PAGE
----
Freedman, David “Self Driving Trucks” Technology Review, Inc Mar/Apr 2017, SIRS Issues Researcher, http://sks.sirs.com This article discusses the effects of self driving technology in semi trucks, and if they will handle driving situations better than a human can or will they operate worse, we do know that if they do become advanced enough to not need a operator they will put a lot of people out of job. Which is one of the main concerns, for the upcoming self driving advancements. “Could a computer have done better at the wheel? Or would it have done worse? We will probably find out in the next few years, because multiple companies are now testing self-driving trucks. Although many technical problems are still unresolved, proponents claim that self-driving trucks will be safer and less costly.” The author discussed a collision that killed another motorist, and the driver of the truck felt responsible for the death, he wondered that if the truck was a self driving would it be able to figure out to avoid the collision and not have killed the driver. The article goes on to talk about the development of OTTO which is a self driving technology for trucks that is in the development stages. “Last October an Otto-outfitted self-driving truck carried 2,000 cases of Budweiser beer 200 kilometers down Interstate 25 in Colorado from Fort Collins to Colorado Springs–while the truck’s only human driver sat in the sleeper berth at the back of the cab without touching the vehicle’s controls.” This article presents the pros and cons of self driving cars along with detailed information to back it up for both sides of the argument. This is a reliable source because it comes from a well known technology magazine that gives detailed information on their reports. This information is relevant because if comments about the self driving technology. It is also helpful because it takes the self driving to another market than just passenger cars. 
Biba, Erin “What the World Will Look Like Without Drivers” Newsweek, Jan 22, 2016, SIRS Issues Researcher, http://sks.sirs.com The article discussed the lack of appetite for driving, more young drivers are not getting their licenses in favor of public, and ride sharing platforms. Which caused a spike in interest for self driving cars. “Car culture was pervasive in the United States for years: The annual number of miles traveled by auto rose decade after decade. Until 2004, that is, when it stopped short. And today, younger Americans are changing their minds about the car. The number of high school seniors with driver’s licenses dropped from 85 percent in 1996 to 73 percent in 2010. “Young Americans drive less than older Americans and use public transportation more, and often use multiple modes of travel during a typical day or week,” concludes a 2014 U.S. Public Research Interest Group study.” This article goes over how self driving cars will change the shape of our lives. From, picking up the kids from the school, taking them to soccer practice. Having one pick you up from the movie and be taken home. This article is reliable because it comes from a well vowed for newspaper company. The information is relevant because it outlines the positives and benefits of self driving cars and their usefulness. It is helpful because it gives positive perspective of self driving cars.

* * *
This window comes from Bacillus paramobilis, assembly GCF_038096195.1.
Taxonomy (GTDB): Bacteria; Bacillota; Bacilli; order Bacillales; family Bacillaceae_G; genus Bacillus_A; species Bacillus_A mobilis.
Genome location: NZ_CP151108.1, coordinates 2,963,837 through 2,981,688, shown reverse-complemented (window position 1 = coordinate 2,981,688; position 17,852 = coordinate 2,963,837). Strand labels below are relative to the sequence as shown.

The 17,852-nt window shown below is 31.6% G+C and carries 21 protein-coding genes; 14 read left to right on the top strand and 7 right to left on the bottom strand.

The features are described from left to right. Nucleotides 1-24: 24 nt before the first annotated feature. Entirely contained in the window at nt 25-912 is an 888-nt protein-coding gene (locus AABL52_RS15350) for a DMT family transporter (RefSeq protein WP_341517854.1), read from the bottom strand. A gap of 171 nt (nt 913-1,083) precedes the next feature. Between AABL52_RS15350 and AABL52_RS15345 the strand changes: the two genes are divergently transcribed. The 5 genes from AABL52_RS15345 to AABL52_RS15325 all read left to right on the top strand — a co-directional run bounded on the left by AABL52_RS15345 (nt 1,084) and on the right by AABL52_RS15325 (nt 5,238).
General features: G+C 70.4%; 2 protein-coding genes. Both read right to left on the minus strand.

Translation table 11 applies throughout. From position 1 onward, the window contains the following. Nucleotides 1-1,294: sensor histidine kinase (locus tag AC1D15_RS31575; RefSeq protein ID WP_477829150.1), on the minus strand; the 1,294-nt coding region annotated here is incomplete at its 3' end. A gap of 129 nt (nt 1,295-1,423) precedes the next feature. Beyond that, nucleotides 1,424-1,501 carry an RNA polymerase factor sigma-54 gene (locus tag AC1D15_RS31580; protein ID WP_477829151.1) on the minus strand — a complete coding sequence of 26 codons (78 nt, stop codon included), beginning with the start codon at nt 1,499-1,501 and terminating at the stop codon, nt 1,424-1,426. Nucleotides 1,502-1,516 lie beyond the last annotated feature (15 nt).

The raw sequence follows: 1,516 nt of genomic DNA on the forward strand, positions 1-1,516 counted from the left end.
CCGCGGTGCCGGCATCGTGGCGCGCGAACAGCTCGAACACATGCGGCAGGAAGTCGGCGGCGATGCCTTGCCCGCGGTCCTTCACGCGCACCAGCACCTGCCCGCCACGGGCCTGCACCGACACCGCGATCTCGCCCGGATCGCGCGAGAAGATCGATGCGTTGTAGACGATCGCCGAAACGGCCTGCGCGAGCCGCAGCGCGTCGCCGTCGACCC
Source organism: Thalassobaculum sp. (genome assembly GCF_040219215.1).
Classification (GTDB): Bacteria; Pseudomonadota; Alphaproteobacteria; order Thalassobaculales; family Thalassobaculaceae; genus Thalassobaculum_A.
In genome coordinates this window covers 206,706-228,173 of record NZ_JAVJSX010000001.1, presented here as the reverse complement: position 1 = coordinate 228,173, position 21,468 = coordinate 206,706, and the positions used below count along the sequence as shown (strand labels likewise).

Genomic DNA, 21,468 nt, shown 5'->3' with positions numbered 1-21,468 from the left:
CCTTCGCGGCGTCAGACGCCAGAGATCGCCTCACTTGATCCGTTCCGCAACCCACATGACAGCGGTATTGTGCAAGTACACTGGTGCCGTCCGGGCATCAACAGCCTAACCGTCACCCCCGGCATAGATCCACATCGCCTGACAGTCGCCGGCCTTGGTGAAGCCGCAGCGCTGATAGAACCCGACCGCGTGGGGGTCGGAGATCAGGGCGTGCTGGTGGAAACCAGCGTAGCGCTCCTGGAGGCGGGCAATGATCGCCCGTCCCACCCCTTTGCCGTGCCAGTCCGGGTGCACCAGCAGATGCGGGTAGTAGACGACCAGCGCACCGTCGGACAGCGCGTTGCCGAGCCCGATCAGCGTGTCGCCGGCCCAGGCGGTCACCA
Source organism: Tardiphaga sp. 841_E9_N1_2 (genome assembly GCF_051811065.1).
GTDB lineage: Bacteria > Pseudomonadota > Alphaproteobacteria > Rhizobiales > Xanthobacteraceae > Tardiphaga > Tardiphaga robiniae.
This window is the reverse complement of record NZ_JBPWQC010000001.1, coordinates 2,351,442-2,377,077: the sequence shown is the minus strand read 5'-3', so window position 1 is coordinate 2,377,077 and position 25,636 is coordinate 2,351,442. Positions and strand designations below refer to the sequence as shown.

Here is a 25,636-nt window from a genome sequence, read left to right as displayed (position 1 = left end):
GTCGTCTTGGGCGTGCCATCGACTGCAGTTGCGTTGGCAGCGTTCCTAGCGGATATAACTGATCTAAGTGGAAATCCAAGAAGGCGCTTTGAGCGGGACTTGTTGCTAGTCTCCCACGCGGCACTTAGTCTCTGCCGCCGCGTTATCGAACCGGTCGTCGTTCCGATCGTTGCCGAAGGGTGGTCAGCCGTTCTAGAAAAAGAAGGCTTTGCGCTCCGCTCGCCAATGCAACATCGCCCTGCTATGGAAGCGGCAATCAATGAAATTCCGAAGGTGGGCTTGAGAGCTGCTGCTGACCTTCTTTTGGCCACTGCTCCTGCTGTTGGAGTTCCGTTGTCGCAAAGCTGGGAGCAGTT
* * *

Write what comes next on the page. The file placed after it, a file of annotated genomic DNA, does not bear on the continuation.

Seidenberg, Steven “Behind the Wheel” ABA Journal, Jul 2017, SIRS Issues Researcher, http://sks.sirs.com This article discusses one of the most covered stories about a computer operated vehicle, due to it causing the first death in the United States by a Self Driving car. “On May 7, 2016, Joshua Brown made history. The Canton, Ohio, resident became the first person to die in a self-driving car.” Although the car was not a fully self driving car, it was marketed with a technology called autopilot that operated acceleration, braking and steering, which essentially involves no physical input from the driver to operate the vehicle but it does require attention from the driver. “Tesla’s Autopilot is a technological marvel. It controls the car, using radar and cameras to scan the road. It keeps the car within lanes on highways. It brakes, accelerates and passes other vehicles automatically. According to one of Tesla’s public statements, the camera on Brown’s car failed to recognize the tractor-trailer crossing the highway against a bright sky. As a result, the car did not brake, nor did it issue any warning to Brown. The car crashed into the trailer, killing Brown.” This article is source from a credible because it is from a well recognized journal that is know for their detailed reports on current events. This is a helpful source because it highlights the flaws with current “self” driving cars and how they are not completely safe, even though this example was not a true self driving car its was close enough, that its effects rippled through the automotive industry.